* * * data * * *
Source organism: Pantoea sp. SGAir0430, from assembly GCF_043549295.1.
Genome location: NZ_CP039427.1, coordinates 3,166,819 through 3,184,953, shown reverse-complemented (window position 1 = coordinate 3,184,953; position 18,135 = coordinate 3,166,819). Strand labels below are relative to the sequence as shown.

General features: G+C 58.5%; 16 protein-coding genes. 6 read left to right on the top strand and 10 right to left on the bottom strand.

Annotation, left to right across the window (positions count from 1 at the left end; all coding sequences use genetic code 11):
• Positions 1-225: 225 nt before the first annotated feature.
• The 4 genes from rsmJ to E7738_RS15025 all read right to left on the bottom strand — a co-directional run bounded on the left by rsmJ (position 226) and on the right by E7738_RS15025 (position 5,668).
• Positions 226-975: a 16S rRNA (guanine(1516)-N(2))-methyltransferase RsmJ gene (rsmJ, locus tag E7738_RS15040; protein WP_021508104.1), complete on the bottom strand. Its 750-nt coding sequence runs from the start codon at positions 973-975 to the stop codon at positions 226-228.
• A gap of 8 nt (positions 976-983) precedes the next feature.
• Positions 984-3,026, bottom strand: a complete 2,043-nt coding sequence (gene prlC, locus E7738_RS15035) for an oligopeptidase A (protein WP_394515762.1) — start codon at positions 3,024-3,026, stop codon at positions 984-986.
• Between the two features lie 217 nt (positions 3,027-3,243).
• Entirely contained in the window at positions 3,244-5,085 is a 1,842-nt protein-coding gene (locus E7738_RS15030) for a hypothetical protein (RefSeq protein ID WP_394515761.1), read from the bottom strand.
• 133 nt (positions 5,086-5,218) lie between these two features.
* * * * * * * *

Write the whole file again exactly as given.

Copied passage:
Source organism: Pantoea sp. SGAir0430, from assembly GCF_043549295.1.
Genome location: NZ_CP039427.1, coordinates 3,166,819 through 3,184,953, shown reverse-complemented (window position 1 = coordinate 3,184,953; position 18,135 = coordinate 3,166,819). Strand labels below are relative to the sequence as shown.

General features: G+C 58.5%; 16 protein-coding genes. 6 read left to right on the top strand and 10 right to left on the bottom strand.

Annotation, left to right across the window (positions count from 1 at the left end; all coding sequences use genetic code 11):
• Positions 1-225: 225 nt before the first annotated feature.
• The 4 genes from rsmJ to E7738_RS15025 all read right to left on the bottom strand — a co-directional run bounded on the left by rsmJ (position 226) and on the right by E7738_RS15025 (position 5,668).
• Positions 226-975: a 16S rRNA (guanine(1516)-N(2))-methyltransferase RsmJ gene (rsmJ, locus tag E7738_RS15040; protein WP_021508104.1), complete on the bottom strand. Its 750-nt coding sequence runs from the start codon at positions 973-975 to the stop codon at positions 226-228.
• A gap of 8 nt (positions 976-983) precedes the next feature.
• Positions 984-3,026, bottom strand: a complete 2,043-nt coding sequence (gene prlC, locus E7738_RS15035) for an oligopeptidase A (protein WP_394515762.1) — start codon at positions 3,024-3,026, stop codon at positions 984-986.
• Between the two features lie 217 nt (positions 3,027-3,243).
• Entirely contained in the window at positions 3,244-5,085 is a 1,842-nt protein-coding gene (locus E7738_RS15030) for a hypothetical protein (RefSeq protein ID WP_394515761.1), read from the bottom strand.
• 133 nt (positions 5,086-5,218) lie between these two features.